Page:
Rob Pincus of I.C.E. Training has a new book out. Counter Ambush focuses on five things: Understanding the need for counter ambush training, the neuroscience of such training, the physiology of such training, the physics of intuitive defensive shooting and the whys & wherefores of developing your counter ambush training. Most importantly these things are written in the context of eliminating scripted scenarios and target engagement. To wit:

“People need to stop training as if they know exactly where the bad guy is, how many their are, when they are going to strike and how many rounds it’ll take to stop them…. My new book explains why and how to do it.” Rob Pincus

It’s a premise we’ve discussed before (remember the Jedburgh Targets?) and something that has a place in any good training program (even if it’s not the overarching premise). This book, so we’re clear, is mostly about mindset and preparation. It isn’t something that’s full of pictures, diagrams and charts showing specific ways to present your weapon or conduct a tactical reload (though there are obvious preferences). This applies to virtually all the topics throughout. For instance, one part of Chapter 12 [The Body’s Natural Reactions: External} discusses the ramifications of lowering a shooter’s center of gravity. There’s no illustration that says THIS IS HOW YOU MUST STAND, just a discussion of why lowering your center of gravity is a natural startle response, the advantages this provide, and how to take it into account during training.

In addition to the more topical information, Rob makes several points that could will easily make the purchase worth the expense if they get through to even a handful of readers. One such that resonates with me reads as follows:

“When the system is set up to imply that the required training is all that one needs to do, it creates the illusion of preparation and instills a false sense of confidence in many people who simply do not realize the vast chasm of knowledge and practice that stands between their CCW Qualification Course and actual preparation to deal with a worst case scenario situation.”

Preach on brother. This has been something I’ve ranted about several times, and in my mind it applies just as much to military personnel as LEOs as it does to CCW folks. Why anyone would choose to train the bare minimum number of hours and rounds required for their unit/agency/permit is utterly beyond my comprehension. How much time, money and effort is your life worth? The soldiers around you? Other officers? Your family members?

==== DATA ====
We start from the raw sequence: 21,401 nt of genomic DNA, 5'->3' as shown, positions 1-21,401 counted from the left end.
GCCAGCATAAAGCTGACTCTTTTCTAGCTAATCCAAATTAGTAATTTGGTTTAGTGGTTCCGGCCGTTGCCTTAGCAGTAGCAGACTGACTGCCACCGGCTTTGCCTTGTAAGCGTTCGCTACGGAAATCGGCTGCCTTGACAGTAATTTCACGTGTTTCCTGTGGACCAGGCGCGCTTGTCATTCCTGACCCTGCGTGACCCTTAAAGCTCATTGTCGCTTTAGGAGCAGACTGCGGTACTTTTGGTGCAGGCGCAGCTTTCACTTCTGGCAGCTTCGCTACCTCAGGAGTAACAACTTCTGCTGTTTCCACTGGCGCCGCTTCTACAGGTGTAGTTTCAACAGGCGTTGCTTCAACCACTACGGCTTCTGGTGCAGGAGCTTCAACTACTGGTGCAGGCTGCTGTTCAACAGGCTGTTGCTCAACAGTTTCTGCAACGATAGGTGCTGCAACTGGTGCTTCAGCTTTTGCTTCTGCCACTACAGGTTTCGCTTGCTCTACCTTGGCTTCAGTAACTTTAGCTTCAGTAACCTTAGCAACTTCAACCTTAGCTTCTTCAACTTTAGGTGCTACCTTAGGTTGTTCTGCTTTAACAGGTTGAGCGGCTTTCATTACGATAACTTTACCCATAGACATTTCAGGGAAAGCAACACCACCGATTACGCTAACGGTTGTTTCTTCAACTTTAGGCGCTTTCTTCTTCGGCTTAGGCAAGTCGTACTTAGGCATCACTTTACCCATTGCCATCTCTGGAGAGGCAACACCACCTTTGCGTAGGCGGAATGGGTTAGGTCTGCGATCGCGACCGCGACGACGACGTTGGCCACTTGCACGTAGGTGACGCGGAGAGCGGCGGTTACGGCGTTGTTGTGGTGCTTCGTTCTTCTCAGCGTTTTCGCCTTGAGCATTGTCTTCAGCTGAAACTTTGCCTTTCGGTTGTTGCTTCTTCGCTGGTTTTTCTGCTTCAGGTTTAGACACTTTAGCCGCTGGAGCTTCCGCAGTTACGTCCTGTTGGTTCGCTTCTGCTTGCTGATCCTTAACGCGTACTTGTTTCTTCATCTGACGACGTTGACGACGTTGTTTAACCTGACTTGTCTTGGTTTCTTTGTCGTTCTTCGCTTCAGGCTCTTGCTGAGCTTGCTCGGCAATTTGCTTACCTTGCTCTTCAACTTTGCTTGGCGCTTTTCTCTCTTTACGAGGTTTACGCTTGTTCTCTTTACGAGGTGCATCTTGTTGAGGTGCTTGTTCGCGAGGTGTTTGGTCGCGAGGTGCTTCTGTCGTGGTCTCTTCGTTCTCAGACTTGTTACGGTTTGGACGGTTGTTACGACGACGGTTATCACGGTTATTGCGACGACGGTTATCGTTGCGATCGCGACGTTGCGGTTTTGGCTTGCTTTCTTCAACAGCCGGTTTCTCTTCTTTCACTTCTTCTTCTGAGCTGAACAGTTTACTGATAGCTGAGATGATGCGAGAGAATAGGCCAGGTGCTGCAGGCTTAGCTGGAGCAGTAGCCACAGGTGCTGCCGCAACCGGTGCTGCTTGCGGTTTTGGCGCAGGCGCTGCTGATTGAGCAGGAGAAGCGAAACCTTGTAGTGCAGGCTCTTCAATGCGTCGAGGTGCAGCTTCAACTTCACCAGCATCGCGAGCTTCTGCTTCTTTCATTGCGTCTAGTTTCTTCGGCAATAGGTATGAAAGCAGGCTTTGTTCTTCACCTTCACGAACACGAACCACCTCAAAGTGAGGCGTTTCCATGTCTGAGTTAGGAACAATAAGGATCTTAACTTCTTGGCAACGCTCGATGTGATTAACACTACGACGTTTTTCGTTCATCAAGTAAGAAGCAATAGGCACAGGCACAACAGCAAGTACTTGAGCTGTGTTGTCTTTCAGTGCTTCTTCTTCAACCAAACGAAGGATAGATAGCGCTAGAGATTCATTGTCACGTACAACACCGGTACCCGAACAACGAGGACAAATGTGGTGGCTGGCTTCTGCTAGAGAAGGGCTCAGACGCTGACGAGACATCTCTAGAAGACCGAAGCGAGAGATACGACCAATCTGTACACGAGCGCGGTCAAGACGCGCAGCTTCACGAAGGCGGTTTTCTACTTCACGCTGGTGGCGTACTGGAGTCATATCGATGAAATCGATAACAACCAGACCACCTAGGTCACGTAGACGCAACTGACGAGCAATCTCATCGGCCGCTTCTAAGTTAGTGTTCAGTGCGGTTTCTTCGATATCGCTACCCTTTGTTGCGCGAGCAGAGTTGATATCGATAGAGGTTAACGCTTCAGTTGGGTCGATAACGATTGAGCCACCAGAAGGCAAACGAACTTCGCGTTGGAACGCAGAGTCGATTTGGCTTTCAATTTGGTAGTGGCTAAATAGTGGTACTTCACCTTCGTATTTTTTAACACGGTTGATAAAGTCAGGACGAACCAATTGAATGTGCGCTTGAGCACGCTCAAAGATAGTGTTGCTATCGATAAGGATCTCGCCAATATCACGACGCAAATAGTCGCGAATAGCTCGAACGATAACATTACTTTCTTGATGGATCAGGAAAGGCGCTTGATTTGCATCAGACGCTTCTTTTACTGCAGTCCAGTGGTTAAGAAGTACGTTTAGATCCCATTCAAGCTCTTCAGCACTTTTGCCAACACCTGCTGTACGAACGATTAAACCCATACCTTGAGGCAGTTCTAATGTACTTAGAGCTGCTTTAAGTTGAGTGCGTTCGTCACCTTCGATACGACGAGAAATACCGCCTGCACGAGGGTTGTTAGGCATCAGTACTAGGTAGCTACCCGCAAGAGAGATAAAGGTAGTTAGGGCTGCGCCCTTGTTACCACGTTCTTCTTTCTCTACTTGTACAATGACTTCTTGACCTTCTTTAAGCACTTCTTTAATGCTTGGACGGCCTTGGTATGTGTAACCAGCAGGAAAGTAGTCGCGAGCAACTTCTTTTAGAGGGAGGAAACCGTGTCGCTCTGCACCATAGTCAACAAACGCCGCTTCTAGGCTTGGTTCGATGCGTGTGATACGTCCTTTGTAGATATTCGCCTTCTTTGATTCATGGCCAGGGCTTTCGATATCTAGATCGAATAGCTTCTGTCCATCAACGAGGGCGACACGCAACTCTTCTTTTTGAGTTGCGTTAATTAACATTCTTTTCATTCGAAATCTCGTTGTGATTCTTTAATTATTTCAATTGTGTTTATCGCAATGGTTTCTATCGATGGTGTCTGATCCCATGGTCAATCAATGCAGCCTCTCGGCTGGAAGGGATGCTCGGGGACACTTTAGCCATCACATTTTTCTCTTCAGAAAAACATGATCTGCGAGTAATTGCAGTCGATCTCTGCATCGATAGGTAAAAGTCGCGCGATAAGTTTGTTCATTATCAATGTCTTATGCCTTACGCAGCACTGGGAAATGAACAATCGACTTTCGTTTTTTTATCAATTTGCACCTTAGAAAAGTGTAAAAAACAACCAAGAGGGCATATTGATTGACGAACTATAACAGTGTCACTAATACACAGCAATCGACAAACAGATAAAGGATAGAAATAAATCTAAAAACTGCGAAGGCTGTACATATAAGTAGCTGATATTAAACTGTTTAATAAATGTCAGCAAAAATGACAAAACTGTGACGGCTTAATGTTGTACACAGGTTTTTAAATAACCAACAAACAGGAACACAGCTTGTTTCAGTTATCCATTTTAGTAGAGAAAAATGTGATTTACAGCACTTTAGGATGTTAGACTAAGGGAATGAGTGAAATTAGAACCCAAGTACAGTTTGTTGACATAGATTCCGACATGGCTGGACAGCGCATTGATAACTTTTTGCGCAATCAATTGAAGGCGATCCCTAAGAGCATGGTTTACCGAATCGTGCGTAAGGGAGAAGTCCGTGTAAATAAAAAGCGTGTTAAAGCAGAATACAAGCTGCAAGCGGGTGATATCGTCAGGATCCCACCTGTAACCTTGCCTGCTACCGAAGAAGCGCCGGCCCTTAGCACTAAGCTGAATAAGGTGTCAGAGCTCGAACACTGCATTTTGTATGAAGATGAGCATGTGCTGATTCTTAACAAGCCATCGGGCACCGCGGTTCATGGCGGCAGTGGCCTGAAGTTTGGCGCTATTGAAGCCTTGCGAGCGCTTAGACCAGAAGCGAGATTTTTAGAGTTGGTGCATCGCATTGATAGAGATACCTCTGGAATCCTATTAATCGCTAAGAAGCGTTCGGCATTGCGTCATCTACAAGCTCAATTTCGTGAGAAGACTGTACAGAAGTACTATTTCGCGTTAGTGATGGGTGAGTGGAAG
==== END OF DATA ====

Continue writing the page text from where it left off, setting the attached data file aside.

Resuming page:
But I digress.

I’m still reading the book, so it would be premature to post a full review here. So far though I recommend it. It will make a good addition to your training library. I think shooters of most any experience will get something out of it, but it would also make an excellent reading suggestion or gift to the less experienced shooters in your life.

I’ll post more when I’m finished with the book.

Buy yours here.

From the very persuasive and unsurprisingly articulate six page forward to Counter Ambush by Dave Grossman.

Teddy Roosevelt said, while he was President, that, “We should establish shooting galleries in all the large public and military schools, should maintain national target ranges in different parts of the country, and should in every way encourage the formation of [shooting] clubs throughout all parts of the land… It is unfortunately true that the great body of our citizens shoot less and less as time goes on. To meet this [challenge] we should encourage … practice … by every means in our power. Thus, and not otherwise, may we be able to assist in preserving the peace of the world. Fit to hold our own against the strong nations of the earth, our voice for peace will carry to the ends of the earth. Unprepared and therefore unfit, we must sit dumb and helpless to defend ourselves, protect others, or preserve peace. The first step — to avert war if possible, and to be fit for war if it should come — is to teach our
men to shoot. It bears repeating: our ancestors knew that it is not enough to just have a gun, it is also vital to be trained in the proper use of that weapon. And that is what this book is all about. Here, in your hands, is one of the finest gunfighter training resources available…I encourage you, I implore you, as we love our nation, as we love our way of life, as we love our families and our children and grandchildren, do not just read this book: study it, apply it, live it, in order to be… truly prepared.  

Dave Grossman
Lt. Colonel, US Army (ret.)
Author of On Killing and On Combat
www.Killology.com

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